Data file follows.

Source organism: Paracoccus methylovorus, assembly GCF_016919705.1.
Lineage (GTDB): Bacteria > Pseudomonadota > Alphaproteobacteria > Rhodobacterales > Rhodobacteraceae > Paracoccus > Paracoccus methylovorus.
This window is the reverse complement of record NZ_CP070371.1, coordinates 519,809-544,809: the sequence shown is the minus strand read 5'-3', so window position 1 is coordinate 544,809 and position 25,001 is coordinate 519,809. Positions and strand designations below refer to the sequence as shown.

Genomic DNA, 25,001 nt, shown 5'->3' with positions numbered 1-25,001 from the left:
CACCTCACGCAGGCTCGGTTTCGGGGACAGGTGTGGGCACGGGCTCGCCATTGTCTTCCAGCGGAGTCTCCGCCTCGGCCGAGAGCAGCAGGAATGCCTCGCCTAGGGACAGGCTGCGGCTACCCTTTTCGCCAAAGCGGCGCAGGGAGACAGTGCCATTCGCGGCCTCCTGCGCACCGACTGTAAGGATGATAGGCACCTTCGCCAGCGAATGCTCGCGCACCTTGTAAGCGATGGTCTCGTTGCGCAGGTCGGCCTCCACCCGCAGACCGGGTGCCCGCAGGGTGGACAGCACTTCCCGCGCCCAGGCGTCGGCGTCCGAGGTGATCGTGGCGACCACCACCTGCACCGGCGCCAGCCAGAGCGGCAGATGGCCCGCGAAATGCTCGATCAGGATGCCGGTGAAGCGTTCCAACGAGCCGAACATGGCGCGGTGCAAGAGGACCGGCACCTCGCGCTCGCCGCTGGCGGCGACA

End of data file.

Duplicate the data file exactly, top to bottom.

Source organism: Paracoccus methylovorus, assembly GCF_016919705.1.
Lineage (GTDB): Bacteria > Pseudomonadota > Alphaproteobacteria > Rhodobacterales > Rhodobacteraceae > Paracoccus > Paracoccus methylovorus.
This window is the reverse complement of record NZ_CP070371.1, coordinates 519,809-544,809: the sequence shown is the minus strand read 5'-3', so window position 1 is coordinate 544,809 and position 25,001 is coordinate 519,809. Positions and strand designations below refer to the sequence as shown.

Genomic DNA, 25,001 nt, shown 5'->3' with positions numbered 1-25,001 from the left:
CACCTCACGCAGGCTCGGTTTCGGGGACAGGTGTGGGCACGGGCTCGCCATTGTCTTCCAGCGGAGTCTCCGCCTCGGCCGAGAGCAGCAGGAATGCCTCGCCTAGGGACAGGCTGCGGCTACCCTTTTCGCCAAAGCGGCGCAGGGAGACAGTGCCATTCGCGGCCTCCTGCGCACCGACTGTAAGGATGATAGGCACCTTCGCCAGCGAATGCTCGCGCACCTTGTAAGCGATGGTCTCGTTGCGCAGGTCGGCCTCCACCCGCAGACCGGGTGCCCGCAGGGTGGACAGCACTTCCCGCGCCCAGGCGTCGGCGTCCGAGGTGATCGTGGCGACCACCACCTGCACCGGCGCCAGCCAGAGCGGCAGATGGCCCGCGAAATGCTCGATCAGGATGCCGGTGAAGCGTTCCAACGAGCCGAACATGGCGCGGTGCAAGAGGACCGGCACCTCGCGCTCGCCGCTGGCGGCGACA